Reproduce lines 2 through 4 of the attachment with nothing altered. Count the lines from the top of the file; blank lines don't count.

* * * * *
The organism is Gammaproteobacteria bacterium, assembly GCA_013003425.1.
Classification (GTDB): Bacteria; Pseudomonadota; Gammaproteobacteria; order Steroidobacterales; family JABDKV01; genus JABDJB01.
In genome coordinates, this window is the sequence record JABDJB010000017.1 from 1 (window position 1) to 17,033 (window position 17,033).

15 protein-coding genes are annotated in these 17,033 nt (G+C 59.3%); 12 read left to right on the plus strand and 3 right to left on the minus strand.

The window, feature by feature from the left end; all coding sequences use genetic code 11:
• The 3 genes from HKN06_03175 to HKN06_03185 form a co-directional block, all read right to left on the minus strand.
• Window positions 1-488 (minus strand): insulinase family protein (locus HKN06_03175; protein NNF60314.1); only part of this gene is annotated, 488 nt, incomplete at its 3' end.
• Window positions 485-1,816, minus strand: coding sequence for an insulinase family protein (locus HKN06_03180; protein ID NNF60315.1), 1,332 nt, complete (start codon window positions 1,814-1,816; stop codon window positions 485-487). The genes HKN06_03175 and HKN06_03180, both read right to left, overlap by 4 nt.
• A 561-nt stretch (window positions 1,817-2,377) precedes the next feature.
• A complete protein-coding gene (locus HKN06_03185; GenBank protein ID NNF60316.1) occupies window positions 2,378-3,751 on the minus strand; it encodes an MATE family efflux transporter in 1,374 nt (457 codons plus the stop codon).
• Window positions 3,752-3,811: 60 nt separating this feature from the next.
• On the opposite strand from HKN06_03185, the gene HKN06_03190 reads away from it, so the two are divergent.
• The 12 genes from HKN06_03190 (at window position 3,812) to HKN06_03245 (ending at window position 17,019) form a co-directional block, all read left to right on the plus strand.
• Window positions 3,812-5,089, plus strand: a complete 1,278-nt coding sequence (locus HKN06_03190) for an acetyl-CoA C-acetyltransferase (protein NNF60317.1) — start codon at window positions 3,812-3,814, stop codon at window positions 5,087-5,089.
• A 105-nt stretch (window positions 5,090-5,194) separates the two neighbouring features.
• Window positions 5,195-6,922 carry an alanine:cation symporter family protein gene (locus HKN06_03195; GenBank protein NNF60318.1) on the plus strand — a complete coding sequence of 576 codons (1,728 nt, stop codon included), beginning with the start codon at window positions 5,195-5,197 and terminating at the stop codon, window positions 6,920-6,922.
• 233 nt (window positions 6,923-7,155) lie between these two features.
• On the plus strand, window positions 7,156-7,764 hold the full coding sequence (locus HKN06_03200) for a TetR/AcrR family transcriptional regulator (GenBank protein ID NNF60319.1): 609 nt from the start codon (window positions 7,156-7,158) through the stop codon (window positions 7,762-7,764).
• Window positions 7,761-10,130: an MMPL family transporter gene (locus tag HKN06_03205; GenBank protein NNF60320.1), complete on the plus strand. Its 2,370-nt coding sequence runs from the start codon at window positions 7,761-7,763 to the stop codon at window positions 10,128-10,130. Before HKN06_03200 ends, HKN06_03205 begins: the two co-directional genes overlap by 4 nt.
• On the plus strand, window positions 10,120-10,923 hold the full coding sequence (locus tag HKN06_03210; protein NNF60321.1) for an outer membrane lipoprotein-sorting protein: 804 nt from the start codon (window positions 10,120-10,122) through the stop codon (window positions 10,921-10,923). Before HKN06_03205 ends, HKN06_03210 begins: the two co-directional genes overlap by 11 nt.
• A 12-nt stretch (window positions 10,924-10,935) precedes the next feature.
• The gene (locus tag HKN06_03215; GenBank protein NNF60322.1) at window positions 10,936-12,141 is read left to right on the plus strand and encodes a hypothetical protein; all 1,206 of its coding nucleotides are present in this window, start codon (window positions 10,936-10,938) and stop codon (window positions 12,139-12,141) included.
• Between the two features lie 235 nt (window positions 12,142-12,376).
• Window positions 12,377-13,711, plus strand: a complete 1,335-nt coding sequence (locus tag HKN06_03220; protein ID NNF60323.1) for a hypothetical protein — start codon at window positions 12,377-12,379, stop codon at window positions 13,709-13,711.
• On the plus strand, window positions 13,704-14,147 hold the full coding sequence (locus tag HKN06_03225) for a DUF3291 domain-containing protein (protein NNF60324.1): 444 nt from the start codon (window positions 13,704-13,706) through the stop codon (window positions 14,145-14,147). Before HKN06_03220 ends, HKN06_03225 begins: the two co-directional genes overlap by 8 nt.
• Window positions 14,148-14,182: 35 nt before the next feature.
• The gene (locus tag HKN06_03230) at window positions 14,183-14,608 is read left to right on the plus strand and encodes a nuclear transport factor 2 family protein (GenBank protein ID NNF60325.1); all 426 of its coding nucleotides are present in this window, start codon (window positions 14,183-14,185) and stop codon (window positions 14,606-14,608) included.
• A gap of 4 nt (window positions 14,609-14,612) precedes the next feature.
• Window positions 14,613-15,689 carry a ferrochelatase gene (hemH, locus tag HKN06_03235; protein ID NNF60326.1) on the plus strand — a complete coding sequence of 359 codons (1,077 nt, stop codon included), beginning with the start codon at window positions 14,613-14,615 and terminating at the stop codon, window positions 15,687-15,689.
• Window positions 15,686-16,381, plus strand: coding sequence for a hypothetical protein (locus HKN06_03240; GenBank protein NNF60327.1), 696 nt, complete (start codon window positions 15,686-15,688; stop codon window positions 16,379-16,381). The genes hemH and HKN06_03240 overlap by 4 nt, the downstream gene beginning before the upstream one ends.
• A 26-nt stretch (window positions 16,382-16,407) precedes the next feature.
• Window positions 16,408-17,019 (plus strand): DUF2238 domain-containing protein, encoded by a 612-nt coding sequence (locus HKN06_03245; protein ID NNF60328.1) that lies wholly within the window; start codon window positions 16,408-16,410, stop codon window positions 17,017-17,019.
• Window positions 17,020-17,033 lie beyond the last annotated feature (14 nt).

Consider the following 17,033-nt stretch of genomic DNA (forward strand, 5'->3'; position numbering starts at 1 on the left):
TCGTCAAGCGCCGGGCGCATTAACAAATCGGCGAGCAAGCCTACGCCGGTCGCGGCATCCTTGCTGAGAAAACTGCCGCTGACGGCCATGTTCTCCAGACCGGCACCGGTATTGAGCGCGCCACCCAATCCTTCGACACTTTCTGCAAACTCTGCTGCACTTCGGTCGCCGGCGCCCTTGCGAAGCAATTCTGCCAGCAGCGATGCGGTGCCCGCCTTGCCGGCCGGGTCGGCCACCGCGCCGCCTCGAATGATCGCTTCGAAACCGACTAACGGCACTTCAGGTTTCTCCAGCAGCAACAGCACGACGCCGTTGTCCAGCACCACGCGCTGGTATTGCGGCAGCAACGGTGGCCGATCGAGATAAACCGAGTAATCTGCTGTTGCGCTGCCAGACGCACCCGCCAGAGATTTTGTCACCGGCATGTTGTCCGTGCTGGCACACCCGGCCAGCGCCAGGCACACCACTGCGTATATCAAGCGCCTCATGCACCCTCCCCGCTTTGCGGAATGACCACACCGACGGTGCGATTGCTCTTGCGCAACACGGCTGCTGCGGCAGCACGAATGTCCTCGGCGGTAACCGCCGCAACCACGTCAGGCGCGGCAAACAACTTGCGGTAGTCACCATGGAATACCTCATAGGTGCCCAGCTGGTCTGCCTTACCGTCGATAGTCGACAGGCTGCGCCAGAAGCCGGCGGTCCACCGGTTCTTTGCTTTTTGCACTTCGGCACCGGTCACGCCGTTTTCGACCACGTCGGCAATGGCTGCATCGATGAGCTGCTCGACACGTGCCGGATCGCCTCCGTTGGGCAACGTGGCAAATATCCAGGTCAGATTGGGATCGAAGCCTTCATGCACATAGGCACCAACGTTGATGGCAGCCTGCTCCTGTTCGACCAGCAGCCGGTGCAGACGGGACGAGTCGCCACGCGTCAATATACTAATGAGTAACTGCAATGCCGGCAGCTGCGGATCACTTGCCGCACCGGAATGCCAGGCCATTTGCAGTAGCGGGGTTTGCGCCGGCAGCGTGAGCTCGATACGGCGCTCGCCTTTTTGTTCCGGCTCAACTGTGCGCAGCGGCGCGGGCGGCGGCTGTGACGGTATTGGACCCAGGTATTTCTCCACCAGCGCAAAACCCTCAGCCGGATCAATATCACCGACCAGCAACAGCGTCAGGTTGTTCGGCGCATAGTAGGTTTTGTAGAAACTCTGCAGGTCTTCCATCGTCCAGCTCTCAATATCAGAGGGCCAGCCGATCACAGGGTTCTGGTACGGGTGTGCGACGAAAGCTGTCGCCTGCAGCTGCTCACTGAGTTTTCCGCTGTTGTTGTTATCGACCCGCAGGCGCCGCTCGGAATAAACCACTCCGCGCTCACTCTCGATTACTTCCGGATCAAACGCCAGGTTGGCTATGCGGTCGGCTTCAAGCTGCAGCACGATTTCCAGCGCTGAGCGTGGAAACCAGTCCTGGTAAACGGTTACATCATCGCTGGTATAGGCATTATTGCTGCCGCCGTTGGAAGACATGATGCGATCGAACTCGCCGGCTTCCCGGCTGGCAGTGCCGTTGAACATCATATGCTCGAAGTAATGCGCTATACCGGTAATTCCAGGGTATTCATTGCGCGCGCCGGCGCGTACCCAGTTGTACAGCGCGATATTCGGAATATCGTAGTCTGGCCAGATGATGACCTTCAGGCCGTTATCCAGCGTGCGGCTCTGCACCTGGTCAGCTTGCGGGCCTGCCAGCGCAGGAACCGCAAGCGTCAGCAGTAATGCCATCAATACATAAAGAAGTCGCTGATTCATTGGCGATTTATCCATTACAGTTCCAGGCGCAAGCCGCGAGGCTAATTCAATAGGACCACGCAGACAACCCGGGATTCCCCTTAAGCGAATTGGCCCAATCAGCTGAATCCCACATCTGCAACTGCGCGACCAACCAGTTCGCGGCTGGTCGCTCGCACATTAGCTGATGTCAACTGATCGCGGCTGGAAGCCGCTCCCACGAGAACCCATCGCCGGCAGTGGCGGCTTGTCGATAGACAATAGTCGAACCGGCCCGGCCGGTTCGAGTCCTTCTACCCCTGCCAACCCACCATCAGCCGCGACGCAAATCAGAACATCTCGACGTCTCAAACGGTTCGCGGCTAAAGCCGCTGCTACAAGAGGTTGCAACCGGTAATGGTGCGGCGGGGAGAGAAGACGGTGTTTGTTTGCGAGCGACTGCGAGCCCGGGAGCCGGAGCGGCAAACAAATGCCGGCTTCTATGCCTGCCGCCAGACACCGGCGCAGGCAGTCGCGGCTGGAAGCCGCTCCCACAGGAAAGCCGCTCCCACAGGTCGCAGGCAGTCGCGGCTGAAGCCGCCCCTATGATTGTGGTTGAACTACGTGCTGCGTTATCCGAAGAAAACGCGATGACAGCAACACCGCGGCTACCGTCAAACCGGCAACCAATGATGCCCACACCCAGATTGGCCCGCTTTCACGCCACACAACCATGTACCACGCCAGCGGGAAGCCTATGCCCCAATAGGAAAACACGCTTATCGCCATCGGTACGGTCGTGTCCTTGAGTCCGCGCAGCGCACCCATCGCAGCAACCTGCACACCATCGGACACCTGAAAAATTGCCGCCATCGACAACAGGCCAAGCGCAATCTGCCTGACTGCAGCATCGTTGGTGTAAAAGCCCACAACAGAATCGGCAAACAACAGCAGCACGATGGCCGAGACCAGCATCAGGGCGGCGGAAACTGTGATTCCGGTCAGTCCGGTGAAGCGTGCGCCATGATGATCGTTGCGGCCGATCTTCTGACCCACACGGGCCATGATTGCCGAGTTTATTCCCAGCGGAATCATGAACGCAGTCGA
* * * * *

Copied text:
Classification (GTDB): Bacteria; Pseudomonadota; Gammaproteobacteria; order Steroidobacterales; family JABDKV01; genus JABDJB01.
In genome coordinates, this window is the sequence record JABDJB010000017.1 from 1 (window position 1) to 17,033 (window position 17,033).

15 protein-coding genes are annotated in these 17,033 nt (G+C 59.3%); 12 read left to right on the plus strand and 3 right to left on the minus strand.